CarMax had a beautiful 2012 Dodge Ram 3500HD Laramie Longhorn that on paper meet our towing needs and at a price we were comfortable paying. Earlier that morning, Dave had applied for and was rejected for a car loan. Turns out that most banks and lenders consider a 3500, or it’s equivalent, a commercial vehicle and will not issue consumer loans. Thus we knew we would have to go through a dealership for financing. Thus CarMax was more attractive because family members have had good luck with vehicles purchased via CarMax.
Dave and I talked about it and looked at the pictures and eventually he called the local CarMax to get more information. The information was good and of course we were approved for financing, so Dave paid to have the truck shipped from it’s location to our local CarMax. So, now we have $280 invested in a car we’ve never physically seen but looks good in the pictures. A risk but one we were reasonably comfortable taking.
Then, Dave started looking more closely at the pictures and discovered a potential problem with the tires.
So, he placed another call to our CarMax contact and asked for the tire depth since the tread looked to be extremely low. I freely admit I knew next to nothing about tire tread but I learned on Thursday evening last week. Dave guessed the tread to be 2/32nd’s which is the bare minimum legal limit of tire tread. Our concerns were realized when CarMax called back and confirmed the tread was low at 4/32nd’s. Dave then requested that CarMax reduce the price of the vehicle because we would have to immediately replace the tires because we didn’t want to be driving around a 6,000 pound mobile missile. CarMax refused on the grounds that the tires were within the legal limit and thus their pricing was firm.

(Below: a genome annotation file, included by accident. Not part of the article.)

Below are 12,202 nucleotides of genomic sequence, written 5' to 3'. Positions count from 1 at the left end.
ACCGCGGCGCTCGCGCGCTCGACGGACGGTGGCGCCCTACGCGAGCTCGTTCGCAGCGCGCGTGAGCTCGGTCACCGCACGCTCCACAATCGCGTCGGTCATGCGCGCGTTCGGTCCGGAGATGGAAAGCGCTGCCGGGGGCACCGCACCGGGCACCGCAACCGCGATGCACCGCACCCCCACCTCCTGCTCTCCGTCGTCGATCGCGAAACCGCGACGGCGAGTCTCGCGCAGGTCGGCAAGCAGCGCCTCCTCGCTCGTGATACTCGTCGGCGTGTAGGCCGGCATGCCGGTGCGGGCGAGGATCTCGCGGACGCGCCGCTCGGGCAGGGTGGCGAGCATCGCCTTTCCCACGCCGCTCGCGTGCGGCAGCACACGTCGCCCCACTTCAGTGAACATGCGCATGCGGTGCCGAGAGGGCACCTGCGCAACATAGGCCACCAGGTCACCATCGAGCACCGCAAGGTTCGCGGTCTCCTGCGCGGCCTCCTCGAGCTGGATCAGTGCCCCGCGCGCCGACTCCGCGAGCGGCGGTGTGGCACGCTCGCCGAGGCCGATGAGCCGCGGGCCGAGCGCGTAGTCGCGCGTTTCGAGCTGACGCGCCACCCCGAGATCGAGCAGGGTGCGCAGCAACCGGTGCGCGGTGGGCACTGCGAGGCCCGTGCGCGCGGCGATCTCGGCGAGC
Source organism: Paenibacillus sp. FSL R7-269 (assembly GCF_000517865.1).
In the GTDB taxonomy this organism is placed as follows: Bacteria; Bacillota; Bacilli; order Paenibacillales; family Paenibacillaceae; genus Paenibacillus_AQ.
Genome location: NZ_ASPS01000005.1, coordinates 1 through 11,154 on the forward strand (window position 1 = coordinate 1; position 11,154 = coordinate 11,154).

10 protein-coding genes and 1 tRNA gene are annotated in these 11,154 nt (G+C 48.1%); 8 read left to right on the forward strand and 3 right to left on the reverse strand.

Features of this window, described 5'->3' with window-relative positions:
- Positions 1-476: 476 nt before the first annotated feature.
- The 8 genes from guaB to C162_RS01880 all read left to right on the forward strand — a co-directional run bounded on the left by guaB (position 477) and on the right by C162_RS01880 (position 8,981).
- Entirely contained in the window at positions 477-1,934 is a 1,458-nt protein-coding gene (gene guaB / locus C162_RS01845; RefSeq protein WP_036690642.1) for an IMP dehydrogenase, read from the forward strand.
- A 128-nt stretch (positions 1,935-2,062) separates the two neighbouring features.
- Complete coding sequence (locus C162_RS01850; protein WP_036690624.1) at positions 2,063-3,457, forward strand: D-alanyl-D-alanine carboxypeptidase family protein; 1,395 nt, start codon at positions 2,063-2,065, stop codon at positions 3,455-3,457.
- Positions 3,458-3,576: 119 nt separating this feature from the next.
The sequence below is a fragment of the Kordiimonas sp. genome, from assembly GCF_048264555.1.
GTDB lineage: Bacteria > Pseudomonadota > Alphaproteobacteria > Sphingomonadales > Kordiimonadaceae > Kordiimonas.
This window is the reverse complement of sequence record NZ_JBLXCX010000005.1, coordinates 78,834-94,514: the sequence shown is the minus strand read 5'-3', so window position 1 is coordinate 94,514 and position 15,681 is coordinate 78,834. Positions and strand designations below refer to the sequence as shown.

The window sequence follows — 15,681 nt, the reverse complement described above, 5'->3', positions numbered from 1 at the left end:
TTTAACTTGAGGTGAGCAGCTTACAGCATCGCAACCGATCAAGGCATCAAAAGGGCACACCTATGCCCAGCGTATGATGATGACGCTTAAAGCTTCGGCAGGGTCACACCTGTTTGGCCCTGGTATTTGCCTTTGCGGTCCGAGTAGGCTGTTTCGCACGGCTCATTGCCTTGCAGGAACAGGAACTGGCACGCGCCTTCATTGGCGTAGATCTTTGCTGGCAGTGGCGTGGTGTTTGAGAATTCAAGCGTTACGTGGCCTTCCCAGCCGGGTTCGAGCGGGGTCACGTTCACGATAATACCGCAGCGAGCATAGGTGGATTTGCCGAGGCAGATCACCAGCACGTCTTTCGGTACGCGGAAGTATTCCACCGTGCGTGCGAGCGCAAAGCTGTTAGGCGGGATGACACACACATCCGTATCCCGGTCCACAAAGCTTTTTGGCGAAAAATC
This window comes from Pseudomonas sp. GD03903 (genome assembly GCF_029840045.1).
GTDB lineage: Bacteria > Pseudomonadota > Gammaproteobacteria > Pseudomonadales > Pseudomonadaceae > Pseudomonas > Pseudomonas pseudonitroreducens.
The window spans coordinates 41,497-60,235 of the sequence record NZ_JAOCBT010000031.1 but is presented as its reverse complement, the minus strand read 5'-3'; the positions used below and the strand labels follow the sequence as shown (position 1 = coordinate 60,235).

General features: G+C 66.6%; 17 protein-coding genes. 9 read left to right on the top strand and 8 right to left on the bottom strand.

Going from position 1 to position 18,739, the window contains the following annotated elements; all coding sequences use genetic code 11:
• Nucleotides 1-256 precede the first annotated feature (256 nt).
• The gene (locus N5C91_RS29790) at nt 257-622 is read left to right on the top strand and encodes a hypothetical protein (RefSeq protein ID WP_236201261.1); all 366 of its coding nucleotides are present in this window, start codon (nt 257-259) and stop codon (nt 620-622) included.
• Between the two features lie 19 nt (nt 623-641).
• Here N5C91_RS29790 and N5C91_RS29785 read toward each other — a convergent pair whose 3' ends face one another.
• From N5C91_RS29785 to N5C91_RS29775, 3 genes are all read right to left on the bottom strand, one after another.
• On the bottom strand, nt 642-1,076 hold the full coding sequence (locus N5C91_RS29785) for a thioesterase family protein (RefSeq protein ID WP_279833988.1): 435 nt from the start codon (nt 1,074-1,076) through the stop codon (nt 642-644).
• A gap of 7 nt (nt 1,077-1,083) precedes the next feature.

The seats were gorgeous and the red exterior was exquisite. But seriously, even if everything else except the tires had been perfection, CarMax was, no make that is, asking full price for a used vehicle that a wise individual would immediately have to spend somewhere in the neighborhood of $1,500-$2,000 on six new tires. Add that expense on top of what CarMax was asking for a four year old vehicle and the numbers just didn’t add up.
So, if you end up looking at CarMax for a tow vehicle be sure and ask about tire tread depth prior to paying for the vehicle to be moved to a location near you. Did CarMax try and sell us an “illegal” vehicle? No, but they are willing to sell a mobile missile at new car prices. And honestly, while our local contact was fair and reasonable to deal with, overall dealing with CarMax left a bad taste in both our mouths.